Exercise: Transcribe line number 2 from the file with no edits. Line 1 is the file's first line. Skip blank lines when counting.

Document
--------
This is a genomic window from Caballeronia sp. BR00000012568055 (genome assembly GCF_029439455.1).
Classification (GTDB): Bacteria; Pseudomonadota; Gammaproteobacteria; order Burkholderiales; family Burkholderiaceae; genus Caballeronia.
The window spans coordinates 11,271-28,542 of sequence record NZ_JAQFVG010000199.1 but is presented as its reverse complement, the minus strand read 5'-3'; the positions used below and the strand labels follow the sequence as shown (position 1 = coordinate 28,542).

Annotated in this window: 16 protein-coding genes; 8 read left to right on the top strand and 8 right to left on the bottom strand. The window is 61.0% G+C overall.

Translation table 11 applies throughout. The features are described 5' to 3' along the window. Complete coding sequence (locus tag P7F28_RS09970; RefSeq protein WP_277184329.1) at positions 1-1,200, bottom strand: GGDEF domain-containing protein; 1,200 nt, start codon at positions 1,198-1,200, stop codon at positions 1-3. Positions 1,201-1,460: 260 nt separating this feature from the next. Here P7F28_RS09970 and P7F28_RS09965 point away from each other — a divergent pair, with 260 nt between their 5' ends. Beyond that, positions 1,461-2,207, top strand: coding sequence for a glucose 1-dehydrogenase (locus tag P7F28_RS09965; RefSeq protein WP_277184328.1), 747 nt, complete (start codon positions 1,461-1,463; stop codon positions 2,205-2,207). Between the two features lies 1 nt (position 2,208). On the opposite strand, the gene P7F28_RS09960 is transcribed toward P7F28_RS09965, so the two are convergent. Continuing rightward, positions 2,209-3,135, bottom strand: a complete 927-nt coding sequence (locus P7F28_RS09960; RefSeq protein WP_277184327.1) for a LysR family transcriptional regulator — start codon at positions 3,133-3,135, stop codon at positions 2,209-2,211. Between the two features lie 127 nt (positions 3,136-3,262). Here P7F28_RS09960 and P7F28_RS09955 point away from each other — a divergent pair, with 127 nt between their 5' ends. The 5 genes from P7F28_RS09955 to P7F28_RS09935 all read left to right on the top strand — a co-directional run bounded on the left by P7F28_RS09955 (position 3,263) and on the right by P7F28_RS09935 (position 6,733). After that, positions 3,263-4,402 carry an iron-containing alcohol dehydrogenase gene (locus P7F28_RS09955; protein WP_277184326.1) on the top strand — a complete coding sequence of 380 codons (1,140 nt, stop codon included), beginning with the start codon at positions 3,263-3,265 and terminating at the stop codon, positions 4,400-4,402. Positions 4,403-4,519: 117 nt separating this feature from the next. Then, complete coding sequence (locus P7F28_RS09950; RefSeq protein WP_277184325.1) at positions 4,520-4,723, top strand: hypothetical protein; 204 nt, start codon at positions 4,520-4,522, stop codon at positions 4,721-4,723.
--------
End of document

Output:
Classification (GTDB): Bacteria; Pseudomonadota; Gammaproteobacteria; order Burkholderiales; family Burkholderiaceae; genus Caballeronia.